Is Your Backyard Home to Lyme Disease?

By MEREDITH HAAS/ecoRI News contributor

NORTH KINGSTOWN, R.I. — Remember rolling around in the yard or running through the woods without the fear of a tick bite causing flu-like symptoms and aching joints?

Lyme disease changed all of that in 1975. It now is one of the fastest growing infectious diseases in the country, with nearly 400,000 new cases a year, according to Dr. Maria Diuk-Wasser from the Yale School of Public Health.

Diuk-Wasser spoke March 29 during a Rhode Island Historical Survey conference entitled “Trends in Human-Wildlife Interaction.”

Lyme disease is caused by a bacteria transmitted through a tick bite, and is usually accompanied by a rash, fever, headache, fatigue, stiff joints and, if left untreated, can cause serious long-term health issues such as arthritis and heart rhythm irregularity. As we enter prime tick season in late May to early June, what is our actual risk of infection and what are the best ways to protect ourselves?

“There are several determinants of risk that include the number of infected ticks, landscape proxy to forested areas and behaviors, such as tick checking,” said Diuk-Wasser, explaining how the environment and how we interact with it can either decrease or increase the risk of getting Lyme disease.

She presented her findings from a pilot project conducted on Block Island to see what the actual exposure is to Lyme disease and other tick-borne diseases such as babesiosis, which can be fatal to those with a weak immune system.

“Many people get sick and don’t know it,” she said. “People don’t know what they have in their backyards.”

Block Island has few trees compared to the rest of the state, so the most common place there to find ticks is in and around shrubs. Risk of exposure is much greater at the shrub edge, however, because that’s where most human activity is, such as gardening or walking the dog.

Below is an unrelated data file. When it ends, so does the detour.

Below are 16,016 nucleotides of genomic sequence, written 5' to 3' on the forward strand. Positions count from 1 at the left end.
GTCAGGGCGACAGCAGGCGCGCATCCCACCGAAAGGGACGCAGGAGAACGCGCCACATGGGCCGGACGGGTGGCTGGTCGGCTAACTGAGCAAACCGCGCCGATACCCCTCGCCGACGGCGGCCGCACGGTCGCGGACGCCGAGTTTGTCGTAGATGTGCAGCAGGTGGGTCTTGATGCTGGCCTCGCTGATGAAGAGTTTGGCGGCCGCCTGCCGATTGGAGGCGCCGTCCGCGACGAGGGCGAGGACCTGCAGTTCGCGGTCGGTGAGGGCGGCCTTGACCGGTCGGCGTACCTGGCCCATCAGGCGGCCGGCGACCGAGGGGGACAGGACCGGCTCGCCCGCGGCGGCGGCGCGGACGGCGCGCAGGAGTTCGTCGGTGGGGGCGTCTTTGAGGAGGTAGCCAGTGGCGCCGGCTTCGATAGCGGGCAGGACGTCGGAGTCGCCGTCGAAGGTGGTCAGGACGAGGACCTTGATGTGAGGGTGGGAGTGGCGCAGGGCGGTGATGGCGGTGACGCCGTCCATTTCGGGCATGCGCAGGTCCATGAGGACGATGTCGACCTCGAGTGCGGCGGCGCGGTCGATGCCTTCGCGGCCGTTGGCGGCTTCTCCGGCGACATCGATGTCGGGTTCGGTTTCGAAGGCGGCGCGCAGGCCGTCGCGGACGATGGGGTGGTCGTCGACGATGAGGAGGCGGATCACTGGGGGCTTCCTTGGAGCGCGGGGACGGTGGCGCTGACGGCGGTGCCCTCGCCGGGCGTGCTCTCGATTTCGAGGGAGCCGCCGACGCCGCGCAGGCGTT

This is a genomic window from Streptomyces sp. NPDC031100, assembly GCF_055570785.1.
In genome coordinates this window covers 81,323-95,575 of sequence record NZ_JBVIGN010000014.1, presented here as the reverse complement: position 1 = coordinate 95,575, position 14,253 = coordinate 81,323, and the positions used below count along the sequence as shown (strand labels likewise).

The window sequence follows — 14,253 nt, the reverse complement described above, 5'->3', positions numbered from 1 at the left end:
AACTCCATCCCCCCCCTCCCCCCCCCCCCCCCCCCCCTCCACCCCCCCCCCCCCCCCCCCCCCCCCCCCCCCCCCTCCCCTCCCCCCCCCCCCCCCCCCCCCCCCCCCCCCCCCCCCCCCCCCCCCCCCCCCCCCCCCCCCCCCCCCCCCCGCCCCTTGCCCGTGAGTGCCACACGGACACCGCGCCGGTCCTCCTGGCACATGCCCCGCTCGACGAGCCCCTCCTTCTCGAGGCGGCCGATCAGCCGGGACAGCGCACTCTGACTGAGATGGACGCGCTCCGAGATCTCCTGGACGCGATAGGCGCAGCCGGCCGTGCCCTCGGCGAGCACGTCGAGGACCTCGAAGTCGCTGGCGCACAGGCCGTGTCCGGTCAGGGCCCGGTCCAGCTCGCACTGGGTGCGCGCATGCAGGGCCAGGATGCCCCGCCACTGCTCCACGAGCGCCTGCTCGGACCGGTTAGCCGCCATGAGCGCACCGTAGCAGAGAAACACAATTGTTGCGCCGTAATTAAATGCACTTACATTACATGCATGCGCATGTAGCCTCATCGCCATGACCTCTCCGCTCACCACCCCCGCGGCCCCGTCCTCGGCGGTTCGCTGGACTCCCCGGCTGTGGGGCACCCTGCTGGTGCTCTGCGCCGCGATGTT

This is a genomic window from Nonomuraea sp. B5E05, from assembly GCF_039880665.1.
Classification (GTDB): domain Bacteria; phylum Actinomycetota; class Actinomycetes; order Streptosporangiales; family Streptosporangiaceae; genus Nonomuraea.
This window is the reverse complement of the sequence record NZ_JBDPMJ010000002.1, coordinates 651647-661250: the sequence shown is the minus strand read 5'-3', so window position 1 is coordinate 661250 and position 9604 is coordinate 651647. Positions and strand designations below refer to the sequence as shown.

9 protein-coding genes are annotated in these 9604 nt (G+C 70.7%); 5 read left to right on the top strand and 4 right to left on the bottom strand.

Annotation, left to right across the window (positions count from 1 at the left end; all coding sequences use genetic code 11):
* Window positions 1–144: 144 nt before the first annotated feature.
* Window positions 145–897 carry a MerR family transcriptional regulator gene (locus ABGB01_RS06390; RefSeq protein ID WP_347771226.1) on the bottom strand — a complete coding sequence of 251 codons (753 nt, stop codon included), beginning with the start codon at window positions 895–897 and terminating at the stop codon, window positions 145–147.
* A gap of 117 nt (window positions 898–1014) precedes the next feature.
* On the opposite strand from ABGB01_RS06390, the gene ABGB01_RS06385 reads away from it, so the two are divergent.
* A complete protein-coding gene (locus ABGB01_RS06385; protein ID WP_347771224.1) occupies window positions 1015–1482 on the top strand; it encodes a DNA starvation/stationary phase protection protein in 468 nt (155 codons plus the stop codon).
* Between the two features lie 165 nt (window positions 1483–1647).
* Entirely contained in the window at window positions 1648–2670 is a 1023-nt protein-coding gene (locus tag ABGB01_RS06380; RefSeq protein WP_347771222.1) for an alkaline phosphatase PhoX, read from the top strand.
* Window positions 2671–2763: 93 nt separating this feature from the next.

Heavily fragmented forests due to construction or other land uses that isolate patches of forest were found to increase the risk of contracting Lyme disease, according to Michael McBride, associate veterinarian at Roger Williams Park Zoo.

“This was an unexpected finding,” he said. “I would’ve thought we would see reduced numbers from deer displacement.”

Deer are often thought to be the primary tick carriers, but researchers are finding that fragmented forests reduce larger animals and increase smaller animals such as field mice, which are major tick-carrying culprits.

The best method to protect yourself is to check for ticks if you’ve been outdoors or have pets that go outdoors. “Tick checking significantly reduces risk of exposure,” Diuk-Wasser said.

Additional ways to protect yourself, according to McBride, are to wash your hands after being outside and before eating; observe wildlife from afar; wear proper clothing such as hats and long-sleeved pants and tops; and wear insect repellent.